The advantage that it holds over Batting Average is that hitting goes through hot streaks and slumps, walks are a state of mind so they are a consistent source of base-runners. For example, Mark Teixera (is that right?) has a Batting Average of around .200 in the month of April but his On-Base Percentage always stays around .100 above his Batting Average and he helps his team in that way and is not completely dead weight. The idea behind it is: the more base-runners a team has, the more chances they have to score. To them, the only difference between a single and a walk is that the walk probably made the opposing pitcher throw more pitches and is even better than a single.
Slugging Percentage- If any of you had the following question about On-Base Percentage, “Mister, isn’t there any value in the player that hits for extra bases, because you would still need four walks before you got three outs to score a single run and those don’t seem like good odds to me,” you would have a good point. Slugging Percentage is the Total Bases [(Singles*1)+(Doubles*2)+(Triples*3)+(Home Runs*4)] of a hitter over the number of At-Bats. This gives you how many bases a hitter gives you every At-Bat. This is how staisticians evaluate how well a hitter can hit for power instead of the scout’s way of watching them. I personally like both but prefer the stats if you can get them because it helps to remove yourself as an evaluator and prevents instinctual decision. Moving on… this statistic prefers players who hit doubles, triples and Home Runs as opposed to singles. So:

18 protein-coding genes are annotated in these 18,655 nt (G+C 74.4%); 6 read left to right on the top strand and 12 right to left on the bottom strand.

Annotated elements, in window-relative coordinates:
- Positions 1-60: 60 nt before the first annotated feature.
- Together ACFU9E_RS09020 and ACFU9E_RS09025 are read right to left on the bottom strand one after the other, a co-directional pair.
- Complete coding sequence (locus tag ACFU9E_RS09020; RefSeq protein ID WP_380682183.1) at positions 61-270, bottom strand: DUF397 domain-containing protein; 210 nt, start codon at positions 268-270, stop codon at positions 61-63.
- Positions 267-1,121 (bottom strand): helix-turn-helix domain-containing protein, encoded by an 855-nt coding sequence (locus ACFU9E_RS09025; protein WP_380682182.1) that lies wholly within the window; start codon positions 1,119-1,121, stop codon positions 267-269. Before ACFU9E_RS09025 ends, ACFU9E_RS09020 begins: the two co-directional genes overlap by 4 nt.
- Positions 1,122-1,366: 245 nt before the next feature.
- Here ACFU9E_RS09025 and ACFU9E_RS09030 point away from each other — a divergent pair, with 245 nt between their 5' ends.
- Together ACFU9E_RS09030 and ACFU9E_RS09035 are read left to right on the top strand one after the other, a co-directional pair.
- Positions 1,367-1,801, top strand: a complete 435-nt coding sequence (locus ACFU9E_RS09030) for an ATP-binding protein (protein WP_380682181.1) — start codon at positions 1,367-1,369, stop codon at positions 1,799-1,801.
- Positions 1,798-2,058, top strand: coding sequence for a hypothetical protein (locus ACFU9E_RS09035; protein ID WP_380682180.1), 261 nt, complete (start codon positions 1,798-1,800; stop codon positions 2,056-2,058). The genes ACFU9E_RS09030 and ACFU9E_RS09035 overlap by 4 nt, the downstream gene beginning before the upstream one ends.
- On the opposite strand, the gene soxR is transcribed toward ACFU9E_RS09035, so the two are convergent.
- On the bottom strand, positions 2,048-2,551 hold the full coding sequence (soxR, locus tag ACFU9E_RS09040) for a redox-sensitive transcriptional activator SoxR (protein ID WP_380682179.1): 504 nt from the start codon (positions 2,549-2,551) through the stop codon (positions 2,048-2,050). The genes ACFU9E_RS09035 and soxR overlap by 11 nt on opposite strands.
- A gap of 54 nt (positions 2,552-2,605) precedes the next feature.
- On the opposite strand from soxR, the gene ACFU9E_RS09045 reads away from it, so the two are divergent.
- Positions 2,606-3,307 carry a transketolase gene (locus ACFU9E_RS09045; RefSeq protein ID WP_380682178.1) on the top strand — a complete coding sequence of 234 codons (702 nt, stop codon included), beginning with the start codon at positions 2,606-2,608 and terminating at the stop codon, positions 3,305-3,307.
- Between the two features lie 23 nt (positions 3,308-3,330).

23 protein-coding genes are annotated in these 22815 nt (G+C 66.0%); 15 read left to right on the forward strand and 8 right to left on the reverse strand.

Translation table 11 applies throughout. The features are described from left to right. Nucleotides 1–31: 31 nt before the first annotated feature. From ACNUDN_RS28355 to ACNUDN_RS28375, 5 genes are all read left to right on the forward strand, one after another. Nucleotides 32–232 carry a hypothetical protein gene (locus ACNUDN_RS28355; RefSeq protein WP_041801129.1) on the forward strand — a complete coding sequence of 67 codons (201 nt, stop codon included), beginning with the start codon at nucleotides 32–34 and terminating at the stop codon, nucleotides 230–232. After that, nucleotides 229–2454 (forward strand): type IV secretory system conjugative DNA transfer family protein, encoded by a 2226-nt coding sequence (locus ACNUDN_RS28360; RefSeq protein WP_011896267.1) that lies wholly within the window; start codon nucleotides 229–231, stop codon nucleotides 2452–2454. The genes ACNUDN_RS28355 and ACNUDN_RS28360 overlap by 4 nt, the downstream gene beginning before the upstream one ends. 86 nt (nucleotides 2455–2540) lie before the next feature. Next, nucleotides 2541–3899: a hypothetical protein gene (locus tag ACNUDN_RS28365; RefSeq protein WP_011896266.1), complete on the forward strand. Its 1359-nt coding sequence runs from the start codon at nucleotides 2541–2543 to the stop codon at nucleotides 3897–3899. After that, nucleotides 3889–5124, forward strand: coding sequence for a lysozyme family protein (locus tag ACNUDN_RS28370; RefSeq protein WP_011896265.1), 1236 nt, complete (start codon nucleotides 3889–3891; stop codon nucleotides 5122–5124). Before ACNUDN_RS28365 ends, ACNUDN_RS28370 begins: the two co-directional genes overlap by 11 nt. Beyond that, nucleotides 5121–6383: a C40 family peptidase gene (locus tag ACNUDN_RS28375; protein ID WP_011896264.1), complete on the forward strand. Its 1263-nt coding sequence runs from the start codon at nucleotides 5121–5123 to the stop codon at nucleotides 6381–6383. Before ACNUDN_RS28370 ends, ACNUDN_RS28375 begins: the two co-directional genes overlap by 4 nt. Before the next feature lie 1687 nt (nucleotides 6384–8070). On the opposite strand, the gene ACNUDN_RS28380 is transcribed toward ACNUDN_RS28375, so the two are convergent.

Instead of this:
I don’t feel like making separate categories for them but there are various statistics made out of combining the On-Base and Slugging Percentages. The simplest and most common is On-base Plus Slugging percentage which is just the two component statistics. The second is Gross Production Average which takes into account the Sabermetrician’s thought that On-Base is 180% more important than Slugging Percentage so this is (On-Base*1.8)+(Slugging Percentage). The final hybrid is Runs Created, which is like a modified slugging percentage in which Walks are entered as Singles and the Total Bases are over Plate Appearances instead of At-Bats.
Range factor- Onto the fielding statistics. Range factor is less Sabermetric in the fact that it is a low tech version of UZR (more on that later). It can be affected significantly by luck. Now, Range Factor is the number of assists and putout a fielder has times 9 over the number innings that player played. It is meant to show how much ground a player can cover by using how many plays the fielder was involved in but does not account for the plays where the ball comes right to the fielder.